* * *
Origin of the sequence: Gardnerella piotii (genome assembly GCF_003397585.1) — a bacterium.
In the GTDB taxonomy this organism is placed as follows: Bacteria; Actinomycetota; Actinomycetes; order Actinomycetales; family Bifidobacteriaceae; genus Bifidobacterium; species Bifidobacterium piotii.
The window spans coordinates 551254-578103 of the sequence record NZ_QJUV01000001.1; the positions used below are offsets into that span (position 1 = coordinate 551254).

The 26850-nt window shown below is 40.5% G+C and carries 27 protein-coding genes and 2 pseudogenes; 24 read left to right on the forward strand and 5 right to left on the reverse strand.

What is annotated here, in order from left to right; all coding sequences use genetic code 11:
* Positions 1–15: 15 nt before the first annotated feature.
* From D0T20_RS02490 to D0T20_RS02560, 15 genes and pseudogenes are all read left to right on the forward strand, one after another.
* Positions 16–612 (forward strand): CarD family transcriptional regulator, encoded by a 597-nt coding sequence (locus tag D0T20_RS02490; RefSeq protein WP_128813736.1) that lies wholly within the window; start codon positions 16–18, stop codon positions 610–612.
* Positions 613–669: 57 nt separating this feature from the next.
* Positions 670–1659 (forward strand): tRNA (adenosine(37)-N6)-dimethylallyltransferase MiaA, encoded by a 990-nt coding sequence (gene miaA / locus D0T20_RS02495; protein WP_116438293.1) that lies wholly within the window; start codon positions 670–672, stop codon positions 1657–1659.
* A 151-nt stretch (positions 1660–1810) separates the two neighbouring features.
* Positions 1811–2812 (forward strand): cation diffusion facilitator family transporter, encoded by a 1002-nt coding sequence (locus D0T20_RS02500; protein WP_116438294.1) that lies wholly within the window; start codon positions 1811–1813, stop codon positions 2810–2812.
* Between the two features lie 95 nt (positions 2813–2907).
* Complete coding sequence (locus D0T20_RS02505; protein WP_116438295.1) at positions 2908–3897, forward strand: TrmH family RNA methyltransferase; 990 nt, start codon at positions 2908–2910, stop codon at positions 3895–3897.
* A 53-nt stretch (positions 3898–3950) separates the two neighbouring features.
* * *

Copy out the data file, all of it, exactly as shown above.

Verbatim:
Origin of the sequence: Gardnerella piotii (genome assembly GCF_003397585.1) — a bacterium.
In the GTDB taxonomy this organism is placed as follows: Bacteria; Actinomycetota; Actinomycetes; order Actinomycetales; family Bifidobacteriaceae; genus Bifidobacterium; species Bifidobacterium piotii.
The window spans coordinates 551254-578103 of the sequence record NZ_QJUV01000001.1; the positions used below are offsets into that span (position 1 = coordinate 551254).

The 26850-nt window shown below is 40.5% G+C and carries 27 protein-coding genes and 2 pseudogenes; 24 read left to right on the forward strand and 5 right to left on the reverse strand.

What is annotated here, in order from left to right; all coding sequences use genetic code 11:
* Positions 1–15: 15 nt before the first annotated feature.
* From D0T20_RS02490 to D0T20_RS02560, 15 genes and pseudogenes are all read left to right on the forward strand, one after another.
* Positions 16–612 (forward strand): CarD family transcriptional regulator, encoded by a 597-nt coding sequence (locus tag D0T20_RS02490; RefSeq protein WP_128813736.1) that lies wholly within the window; start codon positions 16–18, stop codon positions 610–612.
* Positions 613–669: 57 nt separating this feature from the next.
* Positions 670–1659 (forward strand): tRNA (adenosine(37)-N6)-dimethylallyltransferase MiaA, encoded by a 990-nt coding sequence (gene miaA / locus D0T20_RS02495; protein WP_116438293.1) that lies wholly within the window; start codon positions 670–672, stop codon positions 1657–1659.
* A 151-nt stretch (positions 1660–1810) separates the two neighbouring features.
* Positions 1811–2812 (forward strand): cation diffusion facilitator family transporter, encoded by a 1002-nt coding sequence (locus D0T20_RS02500; protein WP_116438294.1) that lies wholly within the window; start codon positions 1811–1813, stop codon positions 2810–2812.
* Between the two features lie 95 nt (positions 2813–2907).
* Complete coding sequence (locus D0T20_RS02505; protein WP_116438295.1) at positions 2908–3897, forward strand: TrmH family RNA methyltransferase; 990 nt, start codon at positions 2908–2910, stop codon at positions 3895–3897.
* A 53-nt stretch (positions 3898–3950) separates the two neighbouring features.